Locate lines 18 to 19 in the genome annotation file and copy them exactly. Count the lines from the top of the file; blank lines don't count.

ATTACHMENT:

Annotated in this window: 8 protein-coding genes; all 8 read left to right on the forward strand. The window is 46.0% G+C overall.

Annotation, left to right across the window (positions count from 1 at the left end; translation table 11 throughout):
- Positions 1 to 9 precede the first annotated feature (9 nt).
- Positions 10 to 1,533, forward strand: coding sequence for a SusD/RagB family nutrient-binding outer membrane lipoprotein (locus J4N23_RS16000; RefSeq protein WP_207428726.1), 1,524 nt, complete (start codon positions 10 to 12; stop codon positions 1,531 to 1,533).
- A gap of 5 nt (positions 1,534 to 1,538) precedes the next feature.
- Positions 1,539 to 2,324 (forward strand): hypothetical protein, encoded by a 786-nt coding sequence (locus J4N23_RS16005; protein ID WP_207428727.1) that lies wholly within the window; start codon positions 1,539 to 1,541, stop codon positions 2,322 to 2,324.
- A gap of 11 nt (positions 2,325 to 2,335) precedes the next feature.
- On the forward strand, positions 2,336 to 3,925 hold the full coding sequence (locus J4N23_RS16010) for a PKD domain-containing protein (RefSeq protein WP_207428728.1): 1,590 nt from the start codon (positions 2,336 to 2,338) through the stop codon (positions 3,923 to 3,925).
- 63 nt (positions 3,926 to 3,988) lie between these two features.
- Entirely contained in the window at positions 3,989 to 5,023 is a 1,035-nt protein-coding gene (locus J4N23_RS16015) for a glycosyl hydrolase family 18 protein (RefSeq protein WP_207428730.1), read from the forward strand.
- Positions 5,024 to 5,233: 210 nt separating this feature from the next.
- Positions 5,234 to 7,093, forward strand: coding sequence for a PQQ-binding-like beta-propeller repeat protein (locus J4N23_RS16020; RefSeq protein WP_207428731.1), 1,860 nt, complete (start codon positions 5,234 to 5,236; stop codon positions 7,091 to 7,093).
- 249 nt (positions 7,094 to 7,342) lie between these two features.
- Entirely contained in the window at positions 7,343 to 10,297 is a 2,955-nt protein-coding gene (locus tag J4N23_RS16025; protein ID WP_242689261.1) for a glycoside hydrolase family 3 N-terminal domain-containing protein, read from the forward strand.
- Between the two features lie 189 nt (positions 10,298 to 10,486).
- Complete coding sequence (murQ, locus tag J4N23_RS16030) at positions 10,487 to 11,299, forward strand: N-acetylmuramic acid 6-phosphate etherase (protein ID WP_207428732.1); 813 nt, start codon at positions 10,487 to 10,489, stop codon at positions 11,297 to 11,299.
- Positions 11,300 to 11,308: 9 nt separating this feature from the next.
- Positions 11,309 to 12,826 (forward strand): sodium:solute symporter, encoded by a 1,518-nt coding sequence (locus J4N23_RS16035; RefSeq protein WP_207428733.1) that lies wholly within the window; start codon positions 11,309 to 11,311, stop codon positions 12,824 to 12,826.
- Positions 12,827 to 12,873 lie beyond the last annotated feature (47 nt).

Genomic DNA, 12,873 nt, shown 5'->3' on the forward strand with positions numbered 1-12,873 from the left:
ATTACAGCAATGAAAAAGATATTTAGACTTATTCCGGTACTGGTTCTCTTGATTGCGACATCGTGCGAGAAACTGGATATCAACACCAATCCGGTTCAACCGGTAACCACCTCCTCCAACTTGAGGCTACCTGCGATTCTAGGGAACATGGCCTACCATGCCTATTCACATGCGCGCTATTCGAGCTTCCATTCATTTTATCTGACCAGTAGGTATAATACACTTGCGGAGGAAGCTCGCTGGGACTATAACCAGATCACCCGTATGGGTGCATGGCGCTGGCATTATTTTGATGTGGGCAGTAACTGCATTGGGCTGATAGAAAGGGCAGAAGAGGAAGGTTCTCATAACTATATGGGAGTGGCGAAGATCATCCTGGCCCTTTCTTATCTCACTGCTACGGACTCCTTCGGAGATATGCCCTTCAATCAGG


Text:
- Positions 11,309 to 12,826 (forward strand): sodium:solute symporter, encoded by a 1,518-nt coding sequence (locus J4N23_RS16035; RefSeq protein WP_207428733.1) that lies wholly within the window; start codon positions 11,309 to 11,311, stop codon positions 12,824 to 12,826.
- Positions 12,827 to 12,873 lie beyond the last annotated feature (47 nt).